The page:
Posttraumatic stress disorder is one of the most common psychiatric disorders with a lifetime prevalence of 7.8%. PTSD is often comorbid with other disorders especially sleep disturbances such as nightmares and insomnia. In fact, sleep disturbances are considered characteristic and predictive of PTSD. The main objective is to identify treatment for insomnia related to PTSD. Both PTSD and insomnia are associated with chronic activation of the sympathetic nervous system or hyperarousal. Yoga, due to its ability to reduce physiological arousal, may significantly reduce insomnia in PTSD patients as well as the severity of PTSD. Preliminary data on yoga for sleep disturbances has shown that yoga reduces primary insomnia. In addition, other studies with PTSD patients have found reduction in PTSD symptoms following yoga interventions. The proposed research is an innovative therapeutic use of yoga as an intervention for people with insomnia and PTSD. There are three specific aims: to evaluate if yoga reduces insomnia by improving subjective sleep quality in PTSD patients;to evaluate if yoga reduces insomnia by improving objective sleep quality in PTSD patients;and to test if this intervention also reduces PTSD symptom severity and relationships with sleep outcomes.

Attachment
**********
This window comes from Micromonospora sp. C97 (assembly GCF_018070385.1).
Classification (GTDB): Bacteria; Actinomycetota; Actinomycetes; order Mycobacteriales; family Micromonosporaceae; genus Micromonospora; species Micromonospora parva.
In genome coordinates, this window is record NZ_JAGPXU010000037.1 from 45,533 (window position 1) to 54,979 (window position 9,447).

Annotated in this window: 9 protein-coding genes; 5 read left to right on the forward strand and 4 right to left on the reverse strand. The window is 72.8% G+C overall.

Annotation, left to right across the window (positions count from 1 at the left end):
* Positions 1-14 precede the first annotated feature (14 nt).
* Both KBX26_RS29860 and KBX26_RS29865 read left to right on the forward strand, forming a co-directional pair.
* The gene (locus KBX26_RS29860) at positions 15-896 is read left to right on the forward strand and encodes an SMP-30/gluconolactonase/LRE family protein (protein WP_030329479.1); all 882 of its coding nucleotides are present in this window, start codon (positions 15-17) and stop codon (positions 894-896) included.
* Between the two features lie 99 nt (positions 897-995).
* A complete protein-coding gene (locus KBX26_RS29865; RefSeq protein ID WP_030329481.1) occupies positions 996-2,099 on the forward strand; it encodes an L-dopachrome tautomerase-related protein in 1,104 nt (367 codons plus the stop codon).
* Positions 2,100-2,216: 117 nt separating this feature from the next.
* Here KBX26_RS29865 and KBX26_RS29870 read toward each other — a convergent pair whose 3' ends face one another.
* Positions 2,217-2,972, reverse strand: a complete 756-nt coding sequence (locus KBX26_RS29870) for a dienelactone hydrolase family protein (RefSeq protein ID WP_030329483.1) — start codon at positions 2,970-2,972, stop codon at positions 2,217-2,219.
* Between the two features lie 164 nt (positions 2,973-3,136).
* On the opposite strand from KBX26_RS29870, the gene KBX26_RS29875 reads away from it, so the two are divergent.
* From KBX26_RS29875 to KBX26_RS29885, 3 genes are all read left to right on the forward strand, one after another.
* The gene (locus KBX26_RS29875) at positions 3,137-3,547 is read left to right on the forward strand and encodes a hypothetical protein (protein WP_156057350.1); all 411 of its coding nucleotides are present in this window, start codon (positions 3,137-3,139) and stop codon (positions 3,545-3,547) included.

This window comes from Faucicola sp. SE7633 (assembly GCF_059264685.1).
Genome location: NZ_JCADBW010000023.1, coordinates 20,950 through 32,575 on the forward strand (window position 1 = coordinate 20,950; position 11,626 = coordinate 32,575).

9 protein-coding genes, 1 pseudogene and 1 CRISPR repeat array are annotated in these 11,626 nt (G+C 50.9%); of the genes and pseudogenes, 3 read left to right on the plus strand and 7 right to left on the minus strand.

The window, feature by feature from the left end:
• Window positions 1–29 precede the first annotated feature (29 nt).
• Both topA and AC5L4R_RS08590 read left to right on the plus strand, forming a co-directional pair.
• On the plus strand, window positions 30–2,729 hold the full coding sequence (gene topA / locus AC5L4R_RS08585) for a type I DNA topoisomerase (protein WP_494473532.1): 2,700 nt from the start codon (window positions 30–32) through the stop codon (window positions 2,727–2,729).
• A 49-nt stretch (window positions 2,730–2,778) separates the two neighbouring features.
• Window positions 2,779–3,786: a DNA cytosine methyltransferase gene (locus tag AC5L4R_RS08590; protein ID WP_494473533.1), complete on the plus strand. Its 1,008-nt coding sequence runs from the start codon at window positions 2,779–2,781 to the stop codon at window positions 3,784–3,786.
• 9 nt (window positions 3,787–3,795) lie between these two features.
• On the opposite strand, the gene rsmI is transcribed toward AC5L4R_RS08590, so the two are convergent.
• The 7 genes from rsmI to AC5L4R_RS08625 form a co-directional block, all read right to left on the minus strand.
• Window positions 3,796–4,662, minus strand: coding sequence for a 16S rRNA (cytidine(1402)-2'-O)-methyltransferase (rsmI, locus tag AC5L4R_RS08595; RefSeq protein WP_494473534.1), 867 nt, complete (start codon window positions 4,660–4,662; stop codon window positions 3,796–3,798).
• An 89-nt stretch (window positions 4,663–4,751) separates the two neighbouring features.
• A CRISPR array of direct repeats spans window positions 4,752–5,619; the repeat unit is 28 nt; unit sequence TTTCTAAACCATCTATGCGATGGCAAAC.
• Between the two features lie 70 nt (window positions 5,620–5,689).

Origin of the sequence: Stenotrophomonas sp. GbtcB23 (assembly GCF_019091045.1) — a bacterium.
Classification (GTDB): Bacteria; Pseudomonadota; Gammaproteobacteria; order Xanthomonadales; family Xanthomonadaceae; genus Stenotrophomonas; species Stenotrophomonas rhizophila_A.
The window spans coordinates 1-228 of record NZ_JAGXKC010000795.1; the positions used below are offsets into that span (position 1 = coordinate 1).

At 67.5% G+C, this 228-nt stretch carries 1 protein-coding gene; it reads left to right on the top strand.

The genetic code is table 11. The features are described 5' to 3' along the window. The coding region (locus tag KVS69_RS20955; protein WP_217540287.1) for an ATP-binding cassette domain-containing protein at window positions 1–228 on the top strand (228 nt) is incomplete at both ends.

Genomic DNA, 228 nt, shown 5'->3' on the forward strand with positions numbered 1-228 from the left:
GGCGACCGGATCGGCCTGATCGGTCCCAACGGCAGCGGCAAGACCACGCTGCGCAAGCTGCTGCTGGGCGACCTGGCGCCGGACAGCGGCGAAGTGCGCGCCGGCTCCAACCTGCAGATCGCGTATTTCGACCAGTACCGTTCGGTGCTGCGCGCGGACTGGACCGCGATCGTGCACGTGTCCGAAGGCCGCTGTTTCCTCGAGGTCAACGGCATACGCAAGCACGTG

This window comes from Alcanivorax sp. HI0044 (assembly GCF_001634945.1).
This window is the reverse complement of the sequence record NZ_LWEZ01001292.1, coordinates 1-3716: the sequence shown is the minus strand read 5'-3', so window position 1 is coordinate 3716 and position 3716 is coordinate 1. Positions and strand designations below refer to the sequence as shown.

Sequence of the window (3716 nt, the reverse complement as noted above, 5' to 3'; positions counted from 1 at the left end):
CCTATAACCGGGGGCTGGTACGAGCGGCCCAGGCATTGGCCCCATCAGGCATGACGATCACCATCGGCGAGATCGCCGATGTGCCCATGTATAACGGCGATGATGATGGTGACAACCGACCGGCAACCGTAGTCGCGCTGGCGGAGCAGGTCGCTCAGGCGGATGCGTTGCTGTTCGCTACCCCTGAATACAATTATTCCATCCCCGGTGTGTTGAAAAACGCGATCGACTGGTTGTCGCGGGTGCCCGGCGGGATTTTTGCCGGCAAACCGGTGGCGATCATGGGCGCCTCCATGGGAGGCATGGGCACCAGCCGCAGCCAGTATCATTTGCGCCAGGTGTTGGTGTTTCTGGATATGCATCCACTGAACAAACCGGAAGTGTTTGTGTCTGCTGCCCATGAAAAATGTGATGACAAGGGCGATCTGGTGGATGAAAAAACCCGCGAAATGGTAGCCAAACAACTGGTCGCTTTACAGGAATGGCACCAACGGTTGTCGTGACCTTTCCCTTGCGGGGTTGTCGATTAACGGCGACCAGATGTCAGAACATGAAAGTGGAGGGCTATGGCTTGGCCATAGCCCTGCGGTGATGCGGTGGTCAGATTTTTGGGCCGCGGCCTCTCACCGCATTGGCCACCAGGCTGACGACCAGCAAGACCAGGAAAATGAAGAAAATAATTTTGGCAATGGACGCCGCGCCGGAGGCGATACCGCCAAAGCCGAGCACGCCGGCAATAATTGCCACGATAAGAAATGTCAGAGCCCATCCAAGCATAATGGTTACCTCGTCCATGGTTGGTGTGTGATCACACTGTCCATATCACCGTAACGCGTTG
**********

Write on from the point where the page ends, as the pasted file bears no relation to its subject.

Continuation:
The specific aims will be accomplished using a randomized controlled pilot study of an eight - week yoga treatment for insomnia in PTSD patients. Because yoga has become increasingly practiced and utilized in self-care especially PTSD symptom management, this research training plan is aligned with the NCCAM mission to explore widely used complementary and alternative practices with scientific rigor.
Many people who have experienced trauma develop insomnia related to posttraumatic stress disorder (PTSD). Yoga, a mind-body practice that involves physical stretching, breathing exercises and meditation, helps to reduce negative responses to stress. Thus, yoga may help reduce insomnia related to PTSD.
|Valenza, Gaetano; Citi, Luca; Garcia, Ronald G et al. (2017) Complexity Variability Assessment of Nonlinear Time-Varying Cardiovascular Control. Sci Rep 7:42779|